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A Clinical Guide to the Treatment of the Human Stress Response
(Springer Series on Stress and Coping)
by George S. Jr. Everyly, Jeffrey M. Lating
(Discounted Hardcover from Amazon)
"Lars and the Real Girl"
This may be the oddest romantic comedy you've ever seen. Though it defies category, it bears more of a resemblance to quirky European films of the genre than anything that usually emerges from our American shores. Perhaps a film of this sort makes sense when you realize that it comes from the pen of screenwriter Nancy Oliver, who previous penned 7 episodes of "Six Feet Under" and was directed by Craig Gillespie who also did "Mr. Woodcock." Aha. Now we're beginning to understand.
Exploring the world of the clinically delusional, the extraordinary undertaking (no pun intended re the aforemention TV show) fixes itself on Lars (Ryan Gosling), an attractive and amiable young man, and a virtual hermit despite his brother Gus's and sister-in-law Karin's efforts to bring him out of his comfort zone of seclusion in the garage. When he does commune in a public setting, it's either for work or for church.
In either place, pretty blond Margo's (Killi Garner) efforts to wangle him into a date, a walk, a moment's conversation are equally rebuffed by this guy who just wants to be alone. To make matters worse, he has a serious aversion to being physically touched -- by anyone.
The people close to him have no idea how good it is for Lars, compared to the way it's going to get. A major transition in the life of a head case who is, at least, functional for all intents and purposes, begins with his excitement and delight when a large box is delivered to his quarters. In it, as it turns out, is a life-size plastic, anatomically correct doll ordered online which, to Lars is "Bianca," a real human being and his true love.
"Embarassment" isn't quite strong enough to describe Karin and Gus' reaction. It's now a question of sanity. Their natural response is to take Lars and Bianca, at the first opportunity, to local doctor and wise therapist Dagmar (Patricia Clarkson). She explains the nature of the mental illness afflicting Lars as an externalized delusion to deal with an internal stress. The only thing to do about it is to go along with the delusion, accepting the "reality" of Bianca. By suggesting to Lars that she has high blood pressure and therefore needs to return for regular office visits to monitor the situation, Dagmar cleverly creates the opportunity to treat Lars.
Before you know it, the entire community is forewarned and goes along with it, as well, play acting the doll's reality. Bianca sits at the dinner table (Lars "eating" for her); Karin clothes and reclothes her; women come calling with a meal and their company; she's accepted as a parishioner at church. Meanwhile, Margo is observing the development with amazing understanding and patience, and gets involved with a new fellow employee at the firm. Lars' reaction to her new relationship, showing signs of discomfort, suggests he may be feeling a touch of jealousy, the first hint of normality.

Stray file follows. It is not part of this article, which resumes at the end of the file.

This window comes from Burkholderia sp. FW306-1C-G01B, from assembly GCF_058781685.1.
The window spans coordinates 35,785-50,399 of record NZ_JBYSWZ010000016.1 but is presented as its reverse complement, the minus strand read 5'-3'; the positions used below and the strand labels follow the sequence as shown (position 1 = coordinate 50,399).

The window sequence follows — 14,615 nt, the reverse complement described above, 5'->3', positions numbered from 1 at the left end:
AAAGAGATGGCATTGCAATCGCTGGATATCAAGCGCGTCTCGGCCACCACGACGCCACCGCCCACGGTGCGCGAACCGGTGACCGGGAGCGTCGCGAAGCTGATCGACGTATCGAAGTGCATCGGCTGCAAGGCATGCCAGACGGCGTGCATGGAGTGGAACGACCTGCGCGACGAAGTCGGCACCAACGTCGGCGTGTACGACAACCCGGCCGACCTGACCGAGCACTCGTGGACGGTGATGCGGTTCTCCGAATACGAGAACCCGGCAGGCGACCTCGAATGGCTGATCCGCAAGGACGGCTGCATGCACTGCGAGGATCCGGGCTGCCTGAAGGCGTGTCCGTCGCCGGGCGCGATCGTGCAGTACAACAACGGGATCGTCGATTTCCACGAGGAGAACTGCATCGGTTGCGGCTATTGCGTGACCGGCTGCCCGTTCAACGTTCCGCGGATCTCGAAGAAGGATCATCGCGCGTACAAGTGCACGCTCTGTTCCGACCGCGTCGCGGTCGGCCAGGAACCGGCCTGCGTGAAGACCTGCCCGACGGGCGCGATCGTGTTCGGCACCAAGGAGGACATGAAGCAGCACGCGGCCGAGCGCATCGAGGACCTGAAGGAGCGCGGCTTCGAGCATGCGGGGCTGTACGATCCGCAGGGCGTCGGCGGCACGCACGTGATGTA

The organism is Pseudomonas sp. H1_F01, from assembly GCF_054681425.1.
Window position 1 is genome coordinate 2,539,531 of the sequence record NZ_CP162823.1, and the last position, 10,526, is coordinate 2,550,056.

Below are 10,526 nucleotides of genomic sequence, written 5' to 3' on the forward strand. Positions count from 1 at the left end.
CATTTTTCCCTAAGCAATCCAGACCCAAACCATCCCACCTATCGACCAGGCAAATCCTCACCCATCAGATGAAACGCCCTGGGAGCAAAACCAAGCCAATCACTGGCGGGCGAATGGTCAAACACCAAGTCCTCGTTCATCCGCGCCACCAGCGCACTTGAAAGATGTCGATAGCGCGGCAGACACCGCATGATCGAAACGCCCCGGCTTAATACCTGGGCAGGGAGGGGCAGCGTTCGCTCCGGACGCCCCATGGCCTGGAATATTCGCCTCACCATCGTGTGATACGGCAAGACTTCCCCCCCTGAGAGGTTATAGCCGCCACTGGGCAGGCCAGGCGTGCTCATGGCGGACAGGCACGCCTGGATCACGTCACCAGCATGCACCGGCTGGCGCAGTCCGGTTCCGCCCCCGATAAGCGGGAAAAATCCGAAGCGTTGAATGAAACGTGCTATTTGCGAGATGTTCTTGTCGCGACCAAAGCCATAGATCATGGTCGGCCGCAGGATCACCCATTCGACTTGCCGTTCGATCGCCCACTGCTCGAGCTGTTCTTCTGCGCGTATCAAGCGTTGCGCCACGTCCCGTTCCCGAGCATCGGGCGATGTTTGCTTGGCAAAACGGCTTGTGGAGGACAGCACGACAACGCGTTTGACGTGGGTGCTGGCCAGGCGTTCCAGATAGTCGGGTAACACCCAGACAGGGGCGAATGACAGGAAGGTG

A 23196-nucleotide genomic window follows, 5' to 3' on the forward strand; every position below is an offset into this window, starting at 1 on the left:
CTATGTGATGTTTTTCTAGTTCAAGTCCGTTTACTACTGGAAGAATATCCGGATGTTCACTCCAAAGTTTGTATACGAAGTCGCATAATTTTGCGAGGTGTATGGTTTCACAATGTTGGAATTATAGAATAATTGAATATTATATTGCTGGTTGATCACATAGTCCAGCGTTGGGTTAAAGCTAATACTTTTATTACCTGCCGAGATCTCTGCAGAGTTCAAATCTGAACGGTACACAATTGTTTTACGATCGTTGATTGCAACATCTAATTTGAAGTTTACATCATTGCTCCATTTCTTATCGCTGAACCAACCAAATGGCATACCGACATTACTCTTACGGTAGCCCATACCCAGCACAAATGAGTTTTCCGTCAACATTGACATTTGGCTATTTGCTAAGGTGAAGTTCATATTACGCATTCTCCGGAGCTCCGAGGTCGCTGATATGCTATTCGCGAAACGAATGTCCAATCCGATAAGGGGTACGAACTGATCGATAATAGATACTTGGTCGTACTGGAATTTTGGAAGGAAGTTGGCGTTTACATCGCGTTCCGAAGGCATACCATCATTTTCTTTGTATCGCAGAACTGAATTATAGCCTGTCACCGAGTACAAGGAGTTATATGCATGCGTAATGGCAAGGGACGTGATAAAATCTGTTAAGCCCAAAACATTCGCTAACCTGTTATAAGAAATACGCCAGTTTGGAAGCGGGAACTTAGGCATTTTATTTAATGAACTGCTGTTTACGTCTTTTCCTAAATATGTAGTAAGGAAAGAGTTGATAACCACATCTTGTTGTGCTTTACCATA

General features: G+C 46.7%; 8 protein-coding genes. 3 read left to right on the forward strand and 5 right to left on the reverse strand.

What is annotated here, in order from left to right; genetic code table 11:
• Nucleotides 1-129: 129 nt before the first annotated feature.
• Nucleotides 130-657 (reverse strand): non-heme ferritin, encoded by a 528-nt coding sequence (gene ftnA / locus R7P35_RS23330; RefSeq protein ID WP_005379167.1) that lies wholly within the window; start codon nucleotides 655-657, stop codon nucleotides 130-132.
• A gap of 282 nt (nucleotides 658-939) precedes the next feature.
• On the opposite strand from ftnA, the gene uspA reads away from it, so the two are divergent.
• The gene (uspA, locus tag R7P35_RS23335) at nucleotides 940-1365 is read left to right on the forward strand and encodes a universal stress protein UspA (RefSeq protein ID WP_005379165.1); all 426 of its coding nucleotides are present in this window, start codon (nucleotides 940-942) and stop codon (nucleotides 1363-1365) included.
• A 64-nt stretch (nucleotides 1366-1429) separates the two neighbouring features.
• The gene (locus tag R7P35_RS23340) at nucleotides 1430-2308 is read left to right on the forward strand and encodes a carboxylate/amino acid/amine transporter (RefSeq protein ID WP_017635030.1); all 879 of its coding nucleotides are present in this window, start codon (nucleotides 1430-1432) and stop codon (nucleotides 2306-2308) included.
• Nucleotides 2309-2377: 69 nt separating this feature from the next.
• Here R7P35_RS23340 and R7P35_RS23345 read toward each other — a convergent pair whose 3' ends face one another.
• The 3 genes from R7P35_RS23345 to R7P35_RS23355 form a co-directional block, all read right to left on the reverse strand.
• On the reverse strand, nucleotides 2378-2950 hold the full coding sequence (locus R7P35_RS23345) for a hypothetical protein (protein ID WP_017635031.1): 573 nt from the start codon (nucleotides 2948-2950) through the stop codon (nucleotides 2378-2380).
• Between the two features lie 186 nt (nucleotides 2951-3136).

As you, the reader, may detect, this isn't as idiotic as it may sound. As situational comedy, it's off the charts. There isn't a wrong note in the acting department either, with a cast that brings reactive credibility to the quirksome nature of the premise. Mortimer is steadfast and beautiful in her immediate and total support of her brother-in-law's needs; Schneider is a study in brotherly adaptation and goes through a development arc that's about as interesting as Gosling's; Garner plays it almost as strangely as Gosling does, making her seem like the true soul mate for our troubled hero; and Clarkson's warm delivery of a tricky and devilishly delicate psychotherapy is almost inspiring.
As for Gosling, he makes it seem like no other actor could have rendered this character with more sympathy nor less pandering. As he has shown in power of performance for "Half Nelson," calling for a similarly high level of human understanding, and in his cerebral gameplaying venture, "Fracture," he is an actor of depth, energy and dedication. He reminds me of Edward Norton for the incisive quality of his work and selection of material.
Unless you're too hardnose for such soft-headed movie adventurism, the peculiarly original take on romance adds a touching level of sensitivity to the genre. But what is one to think of a romantic comedy spun out of a psychological syndrome? That it's possible? That the genre need not imply fluff and emptiness?
Happily devoid of humor based on ridicule, "Lars..." achieves almost excruciating concern and sympathy in an entirely stand-alone package. Good show.
~~ Jules Brenner